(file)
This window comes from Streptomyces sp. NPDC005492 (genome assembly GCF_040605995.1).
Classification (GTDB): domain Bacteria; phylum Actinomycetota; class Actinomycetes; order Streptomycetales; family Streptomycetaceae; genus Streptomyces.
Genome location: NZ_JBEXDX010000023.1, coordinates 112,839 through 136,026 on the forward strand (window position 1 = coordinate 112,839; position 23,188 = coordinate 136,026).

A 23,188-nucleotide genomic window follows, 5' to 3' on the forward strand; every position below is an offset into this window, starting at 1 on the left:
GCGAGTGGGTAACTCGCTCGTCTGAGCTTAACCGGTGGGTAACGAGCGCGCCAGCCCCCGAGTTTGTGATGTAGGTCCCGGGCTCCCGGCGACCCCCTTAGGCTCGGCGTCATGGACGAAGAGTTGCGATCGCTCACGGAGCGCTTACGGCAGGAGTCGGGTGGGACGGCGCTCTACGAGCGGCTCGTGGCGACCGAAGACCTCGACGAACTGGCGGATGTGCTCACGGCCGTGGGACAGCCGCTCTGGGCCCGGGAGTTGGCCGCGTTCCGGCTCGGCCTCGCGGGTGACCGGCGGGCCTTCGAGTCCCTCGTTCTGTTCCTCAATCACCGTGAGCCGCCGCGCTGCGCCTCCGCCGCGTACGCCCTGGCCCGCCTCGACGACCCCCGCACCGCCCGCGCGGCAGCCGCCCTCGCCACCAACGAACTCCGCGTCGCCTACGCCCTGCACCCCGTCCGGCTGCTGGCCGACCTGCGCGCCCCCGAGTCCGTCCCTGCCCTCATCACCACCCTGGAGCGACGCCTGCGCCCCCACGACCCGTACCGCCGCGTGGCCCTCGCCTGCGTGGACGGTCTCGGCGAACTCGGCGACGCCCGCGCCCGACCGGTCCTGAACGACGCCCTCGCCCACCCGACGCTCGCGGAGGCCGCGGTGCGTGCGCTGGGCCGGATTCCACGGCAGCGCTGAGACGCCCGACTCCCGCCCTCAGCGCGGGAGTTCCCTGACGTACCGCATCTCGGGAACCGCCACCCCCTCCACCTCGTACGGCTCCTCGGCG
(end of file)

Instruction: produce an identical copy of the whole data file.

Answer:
This window comes from Streptomyces sp. NPDC005492 (genome assembly GCF_040605995.1).
Classification (GTDB): domain Bacteria; phylum Actinomycetota; class Actinomycetes; order Streptomycetales; family Streptomycetaceae; genus Streptomyces.
Genome location: NZ_JBEXDX010000023.1, coordinates 112,839 through 136,026 on the forward strand (window position 1 = coordinate 112,839; position 23,188 = coordinate 136,026).

A 23,188-nucleotide genomic window follows, 5' to 3' on the forward strand; every position below is an offset into this window, starting at 1 on the left:
GCGAGTGGGTAACTCGCTCGTCTGAGCTTAACCGGTGGGTAACGAGCGCGCCAGCCCCCGAGTTTGTGATGTAGGTCCCGGGCTCCCGGCGACCCCCTTAGGCTCGGCGTCATGGACGAAGAGTTGCGATCGCTCACGGAGCGCTTACGGCAGGAGTCGGGTGGGACGGCGCTCTACGAGCGGCTCGTGGCGACCGAAGACCTCGACGAACTGGCGGATGTGCTCACGGCCGTGGGACAGCCGCTCTGGGCCCGGGAGTTGGCCGCGTTCCGGCTCGGCCTCGCGGGTGACCGGCGGGCCTTCGAGTCCCTCGTTCTGTTCCTCAATCACCGTGAGCCGCCGCGCTGCGCCTCCGCCGCGTACGCCCTGGCCCGCCTCGACGACCCCCGCACCGCCCGCGCGGCAGCCGCCCTCGCCACCAACGAACTCCGCGTCGCCTACGCCCTGCACCCCGTCCGGCTGCTGGCCGACCTGCGCGCCCCCGAGTCCGTCCCTGCCCTCATCACCACCCTGGAGCGACGCCTGCGCCCCCACGACCCGTACCGCCGCGTGGCCCTCGCCTGCGTGGACGGTCTCGGCGAACTCGGCGACGCCCGCGCCCGACCGGTCCTGAACGACGCCCTCGCCCACCCGACGCTCGCGGAGGCCGCGGTGCGTGCGCTGGGCCGGATTCCACGGCAGCGCTGAGACGCCCGACTCCCGCCCTCAGCGCGGGAGTTCCCTGACGTACCGCATCTCGGGAACCGCCACCCCCTCCACCTCGTACGGCTCCTCGGCG